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To dream of dance

Before the applause for performing for an audience, dancers must sacrifice for their art. STARS OF TOMORROW. The Tutterow Dancers of Largo Parks, Recreation and Arts. pages 8-9

By Times Staff Writer
Published September 30, 2007


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What does it take to be a Tutterow dancer? Passion, patience, dedication and a little bit of sacrifice, say students from the Largo studio.

It's a challenge to juggle school, homework and extracurricular activities with practices. But they say the rewards far outweigh the sacrifices. Whether they're performing ballet, tap, jazz or hip-hop, all the dancers enjoy the response they get from their audiences.

"I love dancing to the lyrics and feeling the music through my body and basically telling the story of the lyrics through my dancing," said Largo High School senior Amy Weisickle, 18.

The studio hosts classes for students ages 3 to adult. It has been affiliated with the Largo Recreation, Parks and Arts Department since 1976 and is named for founders Gayle and Phyllis Tutterow.

Next year, the group's performance company, the Tutterow Stars of Tomorrow, will head to Europe to perform for U.S. troops and study under professional ballet dancers in Germany.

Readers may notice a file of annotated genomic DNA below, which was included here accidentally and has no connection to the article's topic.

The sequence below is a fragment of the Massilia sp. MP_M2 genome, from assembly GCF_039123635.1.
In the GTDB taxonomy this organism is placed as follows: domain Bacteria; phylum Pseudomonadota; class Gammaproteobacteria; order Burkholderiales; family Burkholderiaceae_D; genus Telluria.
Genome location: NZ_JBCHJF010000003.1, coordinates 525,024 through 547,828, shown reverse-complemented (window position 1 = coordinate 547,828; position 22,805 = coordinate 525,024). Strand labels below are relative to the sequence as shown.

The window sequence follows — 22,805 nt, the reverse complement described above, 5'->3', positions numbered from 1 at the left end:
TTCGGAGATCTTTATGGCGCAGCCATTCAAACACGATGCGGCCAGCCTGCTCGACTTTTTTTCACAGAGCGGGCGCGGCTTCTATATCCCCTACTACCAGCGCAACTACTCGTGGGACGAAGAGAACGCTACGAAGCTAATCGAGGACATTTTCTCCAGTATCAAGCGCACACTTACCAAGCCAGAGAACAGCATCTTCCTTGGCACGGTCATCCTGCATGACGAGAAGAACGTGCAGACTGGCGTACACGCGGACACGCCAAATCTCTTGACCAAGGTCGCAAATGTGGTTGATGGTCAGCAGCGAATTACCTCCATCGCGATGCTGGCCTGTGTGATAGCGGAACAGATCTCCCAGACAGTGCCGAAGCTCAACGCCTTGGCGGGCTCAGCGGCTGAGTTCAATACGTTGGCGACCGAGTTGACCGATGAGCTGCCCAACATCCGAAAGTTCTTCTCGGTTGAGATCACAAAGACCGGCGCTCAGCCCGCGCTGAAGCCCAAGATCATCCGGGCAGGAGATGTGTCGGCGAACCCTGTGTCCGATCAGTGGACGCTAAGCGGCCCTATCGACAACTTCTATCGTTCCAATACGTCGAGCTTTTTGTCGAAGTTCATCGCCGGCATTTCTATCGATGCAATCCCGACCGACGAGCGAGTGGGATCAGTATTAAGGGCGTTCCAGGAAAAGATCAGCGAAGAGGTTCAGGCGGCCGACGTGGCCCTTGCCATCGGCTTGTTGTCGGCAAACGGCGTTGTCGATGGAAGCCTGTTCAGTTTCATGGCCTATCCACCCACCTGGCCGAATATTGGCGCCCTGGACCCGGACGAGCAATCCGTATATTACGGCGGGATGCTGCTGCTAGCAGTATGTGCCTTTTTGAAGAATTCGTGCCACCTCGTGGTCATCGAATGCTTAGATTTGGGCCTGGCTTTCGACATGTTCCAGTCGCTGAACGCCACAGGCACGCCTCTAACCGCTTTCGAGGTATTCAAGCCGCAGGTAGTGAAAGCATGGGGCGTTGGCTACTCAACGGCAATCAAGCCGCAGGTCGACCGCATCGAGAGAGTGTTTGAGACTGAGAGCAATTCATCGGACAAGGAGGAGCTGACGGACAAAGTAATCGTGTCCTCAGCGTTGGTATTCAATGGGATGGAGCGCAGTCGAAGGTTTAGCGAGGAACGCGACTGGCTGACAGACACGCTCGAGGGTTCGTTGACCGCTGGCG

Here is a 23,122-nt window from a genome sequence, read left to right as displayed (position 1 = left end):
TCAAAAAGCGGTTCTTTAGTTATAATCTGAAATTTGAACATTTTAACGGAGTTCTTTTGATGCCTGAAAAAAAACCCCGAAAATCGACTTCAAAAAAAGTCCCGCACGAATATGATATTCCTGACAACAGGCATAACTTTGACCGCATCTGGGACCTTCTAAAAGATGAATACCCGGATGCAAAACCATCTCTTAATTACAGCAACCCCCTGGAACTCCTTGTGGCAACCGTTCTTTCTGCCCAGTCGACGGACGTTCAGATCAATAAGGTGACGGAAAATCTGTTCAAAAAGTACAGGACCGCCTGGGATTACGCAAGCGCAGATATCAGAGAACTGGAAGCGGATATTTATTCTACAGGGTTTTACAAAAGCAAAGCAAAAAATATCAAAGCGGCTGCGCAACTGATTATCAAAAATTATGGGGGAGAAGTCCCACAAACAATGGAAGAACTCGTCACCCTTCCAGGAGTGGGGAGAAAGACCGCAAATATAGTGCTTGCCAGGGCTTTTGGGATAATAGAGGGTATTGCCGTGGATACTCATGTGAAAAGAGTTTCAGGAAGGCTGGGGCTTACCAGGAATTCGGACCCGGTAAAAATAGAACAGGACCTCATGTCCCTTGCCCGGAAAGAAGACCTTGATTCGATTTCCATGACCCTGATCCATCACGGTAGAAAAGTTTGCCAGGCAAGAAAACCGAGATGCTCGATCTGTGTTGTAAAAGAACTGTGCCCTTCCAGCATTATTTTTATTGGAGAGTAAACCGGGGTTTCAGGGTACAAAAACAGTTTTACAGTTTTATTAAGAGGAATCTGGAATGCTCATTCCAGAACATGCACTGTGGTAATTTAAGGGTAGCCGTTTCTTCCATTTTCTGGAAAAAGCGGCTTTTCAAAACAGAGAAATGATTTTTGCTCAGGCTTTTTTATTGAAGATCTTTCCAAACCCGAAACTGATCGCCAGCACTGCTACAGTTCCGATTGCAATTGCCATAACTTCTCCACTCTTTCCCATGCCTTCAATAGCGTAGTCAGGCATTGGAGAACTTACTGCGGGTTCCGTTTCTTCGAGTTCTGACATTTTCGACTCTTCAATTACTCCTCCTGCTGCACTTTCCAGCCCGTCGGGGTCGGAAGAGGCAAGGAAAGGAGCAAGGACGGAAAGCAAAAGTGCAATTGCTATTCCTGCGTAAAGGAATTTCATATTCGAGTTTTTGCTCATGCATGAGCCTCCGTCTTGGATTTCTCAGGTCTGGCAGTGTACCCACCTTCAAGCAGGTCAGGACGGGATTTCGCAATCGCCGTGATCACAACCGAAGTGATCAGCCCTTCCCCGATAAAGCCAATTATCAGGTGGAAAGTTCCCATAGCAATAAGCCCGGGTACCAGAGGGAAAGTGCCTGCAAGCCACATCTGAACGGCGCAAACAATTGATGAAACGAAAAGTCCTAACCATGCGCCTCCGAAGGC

On a recent Monday afternoon, the Stars dancers were at the Largo Community Center practicing their Rockettes-style kicks to work the kinks out of a routine they'll perform over the winter holidays.

For many of them, dance is a lifelong pursuit. Director Debbie Kennedy is in her 32nd year with Tutterow. Assistant director Mandy Beamer, 30, started dancing at the studio when she was 7. Several of the students have danced together for more than a decade.

"It feels like a family," said Seminole High senior Sam Aho, 17. "Everybody cares about you and what's going on with your life."

To learn more: For information, call 585-1232 or visit the Web site at www.tutterowdancers.com/default.aspx.

[Last modified September 29, 2007, 21:48:45]


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